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The audacity of these billionaires to appoint a hardball charter school lobbyist to run their new 501c3 nonprofit that they rapidly tossed together after the major teacher and public protest at the Broad Gallery on the day of its opening, boggles the mind, and when Broad's paid articles and editorials are run in the LA Times suggesting this hired gun (to kill public schools in favor of free market profiteering) should have the public servant who is the new Superintendent of Schools participate in this destruction of public education by "giving her a seat at their table," is the greatest form of sophistry we have witnessed yet. This is off the charts in terms of any democratic structure...and public education has always been the crux of our democracy.

We do need more people willing to run for the Board of Education who have some training in business management plus a background in education. We got lucky that Scott Schmerelson, with his many decades of experience as a teacher and senior administrator, was willing to come out of retirement to run for, and win, a seat on the Board. He has become the major hope on the BoE to make reasoned decisions while also holding back the Broad deformers from taking over the district.

We had hoped that George McKenna and Richard Vladovic, with similar credentials to Schmerelson, would also function positively to protect the public schools against the charter onslaught of these billionaires, but it seems that these two men have become stuck in their own personal issues.

Monica Ratliff, who is a both a Columbia-trained attorney and an elementary school teacher, has been a staunch defender of public education as a member of the BoE, but she has been pushed to a background role by the testosterone overload on the Board. I still have faith that she will vociferously support Schmerelson’s position as he speaks loudly against the ‘Broad-billionaire clique’ takeover, and that there will be a far more fair changing of the guard when Zimmer completes his role as a BoE member and as the current President of the Board.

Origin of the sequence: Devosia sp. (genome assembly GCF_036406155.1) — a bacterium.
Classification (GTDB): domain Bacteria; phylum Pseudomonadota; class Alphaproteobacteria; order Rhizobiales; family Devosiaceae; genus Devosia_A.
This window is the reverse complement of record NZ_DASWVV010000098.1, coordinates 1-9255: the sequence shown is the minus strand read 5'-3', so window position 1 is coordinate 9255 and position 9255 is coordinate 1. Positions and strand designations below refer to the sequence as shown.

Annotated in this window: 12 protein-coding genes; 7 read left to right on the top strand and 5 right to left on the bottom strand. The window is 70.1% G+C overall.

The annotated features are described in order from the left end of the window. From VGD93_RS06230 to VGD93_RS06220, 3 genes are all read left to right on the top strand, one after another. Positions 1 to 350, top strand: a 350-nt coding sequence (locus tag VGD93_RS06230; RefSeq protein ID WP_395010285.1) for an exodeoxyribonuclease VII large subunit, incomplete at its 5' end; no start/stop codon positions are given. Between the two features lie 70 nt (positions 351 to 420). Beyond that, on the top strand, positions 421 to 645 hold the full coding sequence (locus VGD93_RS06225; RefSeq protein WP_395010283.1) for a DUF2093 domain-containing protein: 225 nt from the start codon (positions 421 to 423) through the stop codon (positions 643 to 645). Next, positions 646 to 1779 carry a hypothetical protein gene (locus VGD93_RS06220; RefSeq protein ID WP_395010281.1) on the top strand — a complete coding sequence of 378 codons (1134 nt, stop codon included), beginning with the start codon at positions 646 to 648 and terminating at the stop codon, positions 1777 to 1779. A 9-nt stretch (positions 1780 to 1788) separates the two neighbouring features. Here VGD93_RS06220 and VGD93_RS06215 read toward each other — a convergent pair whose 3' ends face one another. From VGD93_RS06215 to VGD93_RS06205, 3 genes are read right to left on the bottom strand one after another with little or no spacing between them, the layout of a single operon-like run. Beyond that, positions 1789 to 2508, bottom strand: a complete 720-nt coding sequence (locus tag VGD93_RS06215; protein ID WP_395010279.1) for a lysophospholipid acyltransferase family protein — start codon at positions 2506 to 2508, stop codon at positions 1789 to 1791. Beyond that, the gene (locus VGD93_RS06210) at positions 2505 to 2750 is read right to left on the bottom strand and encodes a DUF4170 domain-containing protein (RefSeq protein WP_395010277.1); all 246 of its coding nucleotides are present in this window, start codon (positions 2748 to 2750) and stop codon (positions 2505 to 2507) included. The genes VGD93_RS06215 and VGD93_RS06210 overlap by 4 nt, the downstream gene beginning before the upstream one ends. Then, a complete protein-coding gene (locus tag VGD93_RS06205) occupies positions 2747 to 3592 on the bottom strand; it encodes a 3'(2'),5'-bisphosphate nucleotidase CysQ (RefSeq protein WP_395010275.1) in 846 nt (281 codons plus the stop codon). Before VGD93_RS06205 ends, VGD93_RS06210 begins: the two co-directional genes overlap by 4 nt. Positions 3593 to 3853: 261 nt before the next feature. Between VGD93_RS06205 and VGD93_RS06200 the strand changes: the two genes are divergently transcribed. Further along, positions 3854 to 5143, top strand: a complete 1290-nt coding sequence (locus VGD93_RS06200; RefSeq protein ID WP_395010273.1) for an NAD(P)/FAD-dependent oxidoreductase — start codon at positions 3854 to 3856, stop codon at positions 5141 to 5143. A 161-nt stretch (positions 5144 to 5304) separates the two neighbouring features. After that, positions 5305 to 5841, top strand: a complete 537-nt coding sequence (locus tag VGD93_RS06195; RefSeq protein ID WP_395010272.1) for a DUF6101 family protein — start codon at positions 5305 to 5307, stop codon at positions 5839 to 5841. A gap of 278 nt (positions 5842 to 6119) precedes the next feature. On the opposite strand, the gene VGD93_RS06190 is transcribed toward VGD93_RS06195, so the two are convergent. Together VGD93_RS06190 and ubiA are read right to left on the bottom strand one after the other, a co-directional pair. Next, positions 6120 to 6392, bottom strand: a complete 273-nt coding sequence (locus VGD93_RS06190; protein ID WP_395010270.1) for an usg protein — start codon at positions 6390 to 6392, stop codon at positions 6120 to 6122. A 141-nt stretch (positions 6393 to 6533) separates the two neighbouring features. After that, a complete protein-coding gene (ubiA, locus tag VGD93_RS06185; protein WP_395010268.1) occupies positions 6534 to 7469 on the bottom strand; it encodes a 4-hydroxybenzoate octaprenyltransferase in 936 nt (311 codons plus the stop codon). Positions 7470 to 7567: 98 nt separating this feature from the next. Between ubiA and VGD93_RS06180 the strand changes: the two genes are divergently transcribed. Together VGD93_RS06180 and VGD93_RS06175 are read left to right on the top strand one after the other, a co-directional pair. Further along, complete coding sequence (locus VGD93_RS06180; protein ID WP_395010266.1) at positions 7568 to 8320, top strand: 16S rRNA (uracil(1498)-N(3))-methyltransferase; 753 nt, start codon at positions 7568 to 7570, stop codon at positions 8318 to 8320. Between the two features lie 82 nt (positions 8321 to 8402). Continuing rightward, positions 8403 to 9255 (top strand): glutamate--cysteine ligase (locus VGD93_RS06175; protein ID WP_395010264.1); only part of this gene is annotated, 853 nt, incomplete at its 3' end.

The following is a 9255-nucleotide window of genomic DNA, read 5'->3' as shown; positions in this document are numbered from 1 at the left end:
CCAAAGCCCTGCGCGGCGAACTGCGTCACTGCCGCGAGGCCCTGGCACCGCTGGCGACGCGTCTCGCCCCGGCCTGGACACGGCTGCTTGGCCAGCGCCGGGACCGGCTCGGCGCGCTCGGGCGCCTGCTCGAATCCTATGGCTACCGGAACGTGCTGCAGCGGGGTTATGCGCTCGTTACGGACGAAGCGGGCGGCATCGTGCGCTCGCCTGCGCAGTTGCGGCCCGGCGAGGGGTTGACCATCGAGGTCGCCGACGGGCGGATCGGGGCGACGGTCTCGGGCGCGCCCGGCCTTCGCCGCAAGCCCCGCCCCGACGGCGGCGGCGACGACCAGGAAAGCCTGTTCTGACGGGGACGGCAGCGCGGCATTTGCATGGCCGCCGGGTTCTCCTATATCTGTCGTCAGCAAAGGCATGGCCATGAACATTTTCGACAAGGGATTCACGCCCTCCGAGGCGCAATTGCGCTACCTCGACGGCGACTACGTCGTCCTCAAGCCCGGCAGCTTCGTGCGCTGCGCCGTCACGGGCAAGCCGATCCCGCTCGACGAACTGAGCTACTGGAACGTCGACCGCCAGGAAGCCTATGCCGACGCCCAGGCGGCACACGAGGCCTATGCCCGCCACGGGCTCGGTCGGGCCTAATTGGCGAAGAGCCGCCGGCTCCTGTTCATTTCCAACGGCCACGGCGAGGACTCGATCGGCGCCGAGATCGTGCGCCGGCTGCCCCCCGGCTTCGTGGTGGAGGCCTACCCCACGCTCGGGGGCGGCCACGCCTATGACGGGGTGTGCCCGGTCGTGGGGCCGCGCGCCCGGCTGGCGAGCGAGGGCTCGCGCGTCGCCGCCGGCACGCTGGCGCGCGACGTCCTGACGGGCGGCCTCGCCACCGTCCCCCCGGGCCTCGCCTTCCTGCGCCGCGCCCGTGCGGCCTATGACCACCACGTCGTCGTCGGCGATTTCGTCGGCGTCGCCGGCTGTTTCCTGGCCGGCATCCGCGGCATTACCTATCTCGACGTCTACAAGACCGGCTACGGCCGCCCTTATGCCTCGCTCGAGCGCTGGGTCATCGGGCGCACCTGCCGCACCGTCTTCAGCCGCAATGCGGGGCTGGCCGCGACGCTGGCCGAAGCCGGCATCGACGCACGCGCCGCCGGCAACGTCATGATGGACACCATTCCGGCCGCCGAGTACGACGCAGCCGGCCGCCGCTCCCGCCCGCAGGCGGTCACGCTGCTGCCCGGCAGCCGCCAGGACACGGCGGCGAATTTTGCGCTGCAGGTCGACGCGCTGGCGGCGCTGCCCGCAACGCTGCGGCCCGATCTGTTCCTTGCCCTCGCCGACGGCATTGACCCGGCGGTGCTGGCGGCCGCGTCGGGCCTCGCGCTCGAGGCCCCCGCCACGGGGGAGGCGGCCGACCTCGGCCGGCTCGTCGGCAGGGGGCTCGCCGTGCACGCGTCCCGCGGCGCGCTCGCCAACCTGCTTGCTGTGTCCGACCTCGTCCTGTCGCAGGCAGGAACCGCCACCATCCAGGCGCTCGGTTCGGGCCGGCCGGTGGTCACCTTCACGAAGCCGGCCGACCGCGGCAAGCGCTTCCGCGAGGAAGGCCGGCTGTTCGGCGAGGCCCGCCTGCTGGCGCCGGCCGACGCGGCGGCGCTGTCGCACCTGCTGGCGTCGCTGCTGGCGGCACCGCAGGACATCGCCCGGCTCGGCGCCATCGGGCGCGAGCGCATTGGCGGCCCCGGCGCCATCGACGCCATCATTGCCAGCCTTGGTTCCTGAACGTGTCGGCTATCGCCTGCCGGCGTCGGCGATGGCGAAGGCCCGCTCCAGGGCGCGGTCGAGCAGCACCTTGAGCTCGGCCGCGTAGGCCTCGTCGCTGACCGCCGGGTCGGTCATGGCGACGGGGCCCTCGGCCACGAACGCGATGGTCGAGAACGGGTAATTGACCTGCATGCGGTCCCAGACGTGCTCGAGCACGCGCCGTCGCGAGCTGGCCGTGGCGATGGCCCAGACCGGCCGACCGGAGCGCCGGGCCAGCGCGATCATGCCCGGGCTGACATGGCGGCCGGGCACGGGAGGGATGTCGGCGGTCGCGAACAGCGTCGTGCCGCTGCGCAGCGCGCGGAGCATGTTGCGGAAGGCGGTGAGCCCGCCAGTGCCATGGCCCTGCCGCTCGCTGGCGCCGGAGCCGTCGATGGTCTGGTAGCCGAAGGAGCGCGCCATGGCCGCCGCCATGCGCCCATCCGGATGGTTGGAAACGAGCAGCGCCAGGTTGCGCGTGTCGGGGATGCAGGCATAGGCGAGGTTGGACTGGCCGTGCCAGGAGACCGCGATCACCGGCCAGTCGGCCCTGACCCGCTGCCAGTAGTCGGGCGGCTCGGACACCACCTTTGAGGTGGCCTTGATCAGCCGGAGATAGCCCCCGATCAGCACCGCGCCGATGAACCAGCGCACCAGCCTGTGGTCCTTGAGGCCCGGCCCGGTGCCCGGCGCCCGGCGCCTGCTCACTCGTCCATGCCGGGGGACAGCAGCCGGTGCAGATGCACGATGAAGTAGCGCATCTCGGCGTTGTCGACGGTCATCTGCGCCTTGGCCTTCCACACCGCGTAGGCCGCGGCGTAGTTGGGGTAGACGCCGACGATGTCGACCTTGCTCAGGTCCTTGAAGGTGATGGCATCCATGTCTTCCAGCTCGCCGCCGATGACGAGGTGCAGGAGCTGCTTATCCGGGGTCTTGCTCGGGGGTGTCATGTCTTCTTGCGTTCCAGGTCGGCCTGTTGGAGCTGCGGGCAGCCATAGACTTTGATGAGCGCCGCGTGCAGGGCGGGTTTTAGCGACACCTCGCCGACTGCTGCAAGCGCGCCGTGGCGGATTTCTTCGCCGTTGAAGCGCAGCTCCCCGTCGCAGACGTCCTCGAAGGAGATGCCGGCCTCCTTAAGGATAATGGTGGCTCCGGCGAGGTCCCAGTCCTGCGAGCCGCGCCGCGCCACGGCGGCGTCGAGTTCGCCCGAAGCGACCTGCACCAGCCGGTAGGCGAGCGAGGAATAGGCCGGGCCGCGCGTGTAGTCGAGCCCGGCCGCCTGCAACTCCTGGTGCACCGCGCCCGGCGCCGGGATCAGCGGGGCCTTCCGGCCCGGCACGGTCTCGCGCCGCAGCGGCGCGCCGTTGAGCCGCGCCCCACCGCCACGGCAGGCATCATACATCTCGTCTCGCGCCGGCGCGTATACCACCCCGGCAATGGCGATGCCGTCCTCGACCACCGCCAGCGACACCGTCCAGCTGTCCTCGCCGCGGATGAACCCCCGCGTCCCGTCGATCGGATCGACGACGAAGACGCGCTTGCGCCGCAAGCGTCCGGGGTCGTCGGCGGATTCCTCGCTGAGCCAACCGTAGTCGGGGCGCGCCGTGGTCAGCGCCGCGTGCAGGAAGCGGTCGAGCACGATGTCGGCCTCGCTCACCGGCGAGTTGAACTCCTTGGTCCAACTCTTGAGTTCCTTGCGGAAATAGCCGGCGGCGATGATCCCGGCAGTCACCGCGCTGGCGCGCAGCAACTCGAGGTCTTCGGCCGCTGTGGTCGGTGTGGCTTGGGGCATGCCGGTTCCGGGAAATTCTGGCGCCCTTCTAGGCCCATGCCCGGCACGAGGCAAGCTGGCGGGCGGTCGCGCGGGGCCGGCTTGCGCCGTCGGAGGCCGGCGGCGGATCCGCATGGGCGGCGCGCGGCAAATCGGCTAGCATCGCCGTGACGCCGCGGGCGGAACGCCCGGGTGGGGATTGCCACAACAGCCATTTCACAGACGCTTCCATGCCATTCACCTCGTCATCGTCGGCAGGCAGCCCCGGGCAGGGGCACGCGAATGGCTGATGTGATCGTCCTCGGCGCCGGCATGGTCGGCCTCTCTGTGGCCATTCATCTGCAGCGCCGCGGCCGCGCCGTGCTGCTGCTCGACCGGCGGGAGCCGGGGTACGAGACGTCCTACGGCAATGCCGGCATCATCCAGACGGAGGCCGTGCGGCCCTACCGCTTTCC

For now, however, it is imperative for the public to raise loud voices in support of our public schools. All this outsider cash donated by Broad, the Waltons, Bloomberg, Murdoch, Anshutz, and others, to now multimillion dollar elections for LAUSD BoE, elections that only a decade ago cost $30K to participate as a candidate, must be stopped.

It is a push by these few golden boys and girls to takeover all of our American institutions by these few, so that all the rest of us are made to conform to their form of rule....all of us all serfs for Eli Broad and his band of invaders. It would be more fair and productive if these privatizers would donate to programs that strengthen the public schools by hiring back teachers, aides, nurses, counselors, janitors, etc. and funding the arts and special education, as well as academics.

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Ellen Lubic